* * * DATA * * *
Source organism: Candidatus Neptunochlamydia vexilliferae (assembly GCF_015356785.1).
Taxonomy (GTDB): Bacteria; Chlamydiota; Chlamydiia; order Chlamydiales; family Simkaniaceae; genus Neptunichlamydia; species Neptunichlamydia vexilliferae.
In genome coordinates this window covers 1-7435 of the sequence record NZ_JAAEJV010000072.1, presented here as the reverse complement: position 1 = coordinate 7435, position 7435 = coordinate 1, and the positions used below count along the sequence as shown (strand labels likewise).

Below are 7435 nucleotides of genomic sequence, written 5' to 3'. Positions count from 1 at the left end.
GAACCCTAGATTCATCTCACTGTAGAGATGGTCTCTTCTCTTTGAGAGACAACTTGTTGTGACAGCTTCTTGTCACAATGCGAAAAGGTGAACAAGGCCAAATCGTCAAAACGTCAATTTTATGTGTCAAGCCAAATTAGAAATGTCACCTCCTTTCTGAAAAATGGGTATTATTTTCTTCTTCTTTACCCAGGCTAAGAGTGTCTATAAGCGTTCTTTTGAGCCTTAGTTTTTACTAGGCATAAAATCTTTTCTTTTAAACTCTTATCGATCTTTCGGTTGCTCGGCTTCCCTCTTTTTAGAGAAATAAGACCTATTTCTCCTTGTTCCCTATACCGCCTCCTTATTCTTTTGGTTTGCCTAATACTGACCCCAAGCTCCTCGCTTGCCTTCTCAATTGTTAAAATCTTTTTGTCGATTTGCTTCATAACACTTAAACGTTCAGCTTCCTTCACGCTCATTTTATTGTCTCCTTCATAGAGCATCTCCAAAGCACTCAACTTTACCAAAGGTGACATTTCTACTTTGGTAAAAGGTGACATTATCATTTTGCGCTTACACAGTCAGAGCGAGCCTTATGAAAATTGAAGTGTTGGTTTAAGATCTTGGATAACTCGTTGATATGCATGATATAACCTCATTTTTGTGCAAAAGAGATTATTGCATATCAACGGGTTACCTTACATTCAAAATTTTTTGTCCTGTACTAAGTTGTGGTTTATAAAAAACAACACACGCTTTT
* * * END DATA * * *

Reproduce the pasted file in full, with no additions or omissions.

Source organism: Candidatus Neptunochlamydia vexilliferae (assembly GCF_015356785.1).
Taxonomy (GTDB): Bacteria; Chlamydiota; Chlamydiia; order Chlamydiales; family Simkaniaceae; genus Neptunichlamydia; species Neptunichlamydia vexilliferae.
In genome coordinates this window covers 1-7435 of the sequence record NZ_JAAEJV010000072.1, presented here as the reverse complement: position 1 = coordinate 7435, position 7435 = coordinate 1, and the positions used below count along the sequence as shown (strand labels likewise).

Below are 7435 nucleotides of genomic sequence, written 5' to 3'. Positions count from 1 at the left end.
GAACCCTAGATTCATCTCACTGTAGAGATGGTCTCTTCTCTTTGAGAGACAACTTGTTGTGACAGCTTCTTGTCACAATGCGAAAAGGTGAACAAGGCCAAATCGTCAAAACGTCAATTTTATGTGTCAAGCCAAATTAGAAATGTCACCTCCTTTCTGAAAAATGGGTATTATTTTCTTCTTCTTTACCCAGGCTAAGAGTGTCTATAAGCGTTCTTTTGAGCCTTAGTTTTTACTAGGCATAAAATCTTTTCTTTTAAACTCTTATCGATCTTTCGGTTGCTCGGCTTCCCTCTTTTTAGAGAAATAAGACCTATTTCTCCTTGTTCCCTATACCGCCTCCTTATTCTTTTGGTTTGCCTAATACTGACCCCAAGCTCCTCGCTTGCCTTCTCAATTGTTAAAATCTTTTTGTCGATTTGCTTCATAACACTTAAACGTTCAGCTTCCTTCACGCTCATTTTATTGTCTCCTTCATAGAGCATCTCCAAAGCACTCAACTTTACCAAAGGTGACATTTCTACTTTGGTAAAAGGTGACATTATCATTTTGCGCTTACACAGTCAGAGCGAGCCTTATGAAAATTGAAGTGTTGGTTTAAGATCTTGGATAACTCGTTGATATGCATGATATAACCTCATTTTTGTGCAAAAGAGATTATTGCATATCAACGGGTTACCTTACATTCAAAATTTTTTGTCCTGTACTAAGTTGTGGTTTATAAAAAACAACACACGCTTTT